How would I change my own tires at home?
February 28, 2018 11:39 AM   Subscribe

We change our tires seasonally from all-weather to winter snow tires. If I wanted to do this at home, what tools, equipment and skills would I need to have?

I have two vehicles that we currently take to the Local Discount Tire Place twice a year for them to change out the tires between all-season and winter snow tires. We only have one set of rims for each car, so they swap out the tires each time.

If I wanted to do this at home easily, what tools would I need? Would it be best to just get a separate set of rims for each vehicle? The machine they use to mount the wheel on the rim seems like a big deal. Is there some mess with disengaging brakes or whatever inside the wheel, or is it more like, just unbolt and pull off?

Do you do this yourself? Is it worth saving a couple hundred a year?
posted by odinsdream to Home & Garden (23 answers total) 2 users marked this as a favorite
 
A friend of mine does this himself, but he has the winter tires on their own rims, so it's just a case of jacking up the car and changing the tires on your own, just like if you had a flat and were putting the donut on.
posted by Grither at 11:41 AM on February 28, 2018 [5 favorites]


I've watched my neighbor across the street and his buddy do motorcycle tires, and based on that I can't imagine that it isn't cheaper to pay someone else who has the big-ass machine that does this automagically to put the tire on the rim. It's more involved than changing a bike tire, and requires a hell of a lot more force.

But if you had your own set of wheels then it's just a jack and a wrench, like Grither says.
posted by straw at 11:44 AM on February 28, 2018 [1 favorite]


Switching the tire on a rim is a huge pain in the ass at home without specialized Tire Store Equipment. It *can* be done -- I had done it on a single tire which had a cut sidewall, and had a spare tire (sans rim) of the right size in my garage -- and setting the bead of the tire on the rim is difficult without a nice air compressor and some method to help position it all. Also, breaking the bead, pulling the rim out of the tire, also difficult to do without specialized tools.

If I were you, I would call your friendly neighborhood junkyard, order four rims for the snowtires (or summer tires) for a couple hundred bucks -- then get the tires put on the rims once, then you can store the tires at home, on rims, and switch out with a jack and a tire iron.
posted by AzraelBrown at 11:46 AM on February 28, 2018 [5 favorites]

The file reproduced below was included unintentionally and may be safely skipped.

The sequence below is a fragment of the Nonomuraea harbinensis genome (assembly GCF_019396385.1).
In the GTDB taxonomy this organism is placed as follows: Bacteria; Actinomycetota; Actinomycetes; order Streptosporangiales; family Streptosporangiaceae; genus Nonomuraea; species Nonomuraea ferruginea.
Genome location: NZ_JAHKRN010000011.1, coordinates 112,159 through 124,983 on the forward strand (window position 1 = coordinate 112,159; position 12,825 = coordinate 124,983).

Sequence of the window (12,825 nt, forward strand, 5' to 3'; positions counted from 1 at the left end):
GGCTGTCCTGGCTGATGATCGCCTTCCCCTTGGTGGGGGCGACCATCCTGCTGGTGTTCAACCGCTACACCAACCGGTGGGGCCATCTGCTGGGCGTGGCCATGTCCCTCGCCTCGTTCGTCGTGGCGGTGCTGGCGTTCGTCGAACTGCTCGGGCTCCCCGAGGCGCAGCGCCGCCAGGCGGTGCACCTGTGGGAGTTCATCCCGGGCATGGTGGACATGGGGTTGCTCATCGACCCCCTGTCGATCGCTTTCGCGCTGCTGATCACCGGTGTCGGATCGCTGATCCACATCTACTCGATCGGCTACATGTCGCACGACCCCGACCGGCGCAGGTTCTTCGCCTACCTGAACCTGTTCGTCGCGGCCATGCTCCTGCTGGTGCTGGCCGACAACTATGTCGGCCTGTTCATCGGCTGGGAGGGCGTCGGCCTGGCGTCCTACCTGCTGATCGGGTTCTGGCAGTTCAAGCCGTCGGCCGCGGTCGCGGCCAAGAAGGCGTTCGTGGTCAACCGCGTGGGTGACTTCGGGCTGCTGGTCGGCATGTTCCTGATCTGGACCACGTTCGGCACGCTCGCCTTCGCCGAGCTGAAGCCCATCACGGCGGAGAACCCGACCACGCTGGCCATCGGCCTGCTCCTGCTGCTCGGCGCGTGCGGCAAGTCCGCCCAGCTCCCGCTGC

I think the trickiest aspect of mounting a tire on a rim is balancing the tire. An unbalanced tire will cause lots of vibration in your car at speed.

You can get a set of rims for your snow tires and swap out the tire / rim combo at home pretty easily. The real expense in that option is not the rims but the in-wheel tire air pressure sensors (a set of 4 generally running about $1k).

It’s for the cost of the air pressure sensors that I just pay to have tires mounted on rims twice a year. If I knew I would be hanging onto the wheels for a decade, I’d get a dedicated set of second rims for the snow tires.
posted by Doc_Sock at 11:47 AM on February 28, 2018 [1 favorite]


Oh, yeah, we do have TPMS on each vehicle.
posted by odinsdream at 11:48 AM on February 28, 2018


You need to get another set of rims. Go to the local junkyard and get some steelies. There is a machine to change tires out for a reason. It is is possible to do it at home but even I take it to a shop and I was a mechanic for 25 years. The likelihood of damaging the tires comes into play too, not worth it. You should be able to get a whole set for under $100 a car. If you have nice factory aluminum rims, just ask for steel rims from the base model of the manufacturer, each manufacturer uses it's own lug spacing.

Once you get the rims, all you will need are a pair of jack stands and if you want to be fancy a rolling floor jack. Always use jack stands when working on a car in the air on your driveway. Always, do not trust floor jacks. They can kill you. You can use the jack that came with the car but they are just usable enough to function. A 1/2"-drive ratchet and deep-well socket of the correct size is nice to have too but not required. Harbor Freight has package sales that are a pair of stands and a jack for around $150.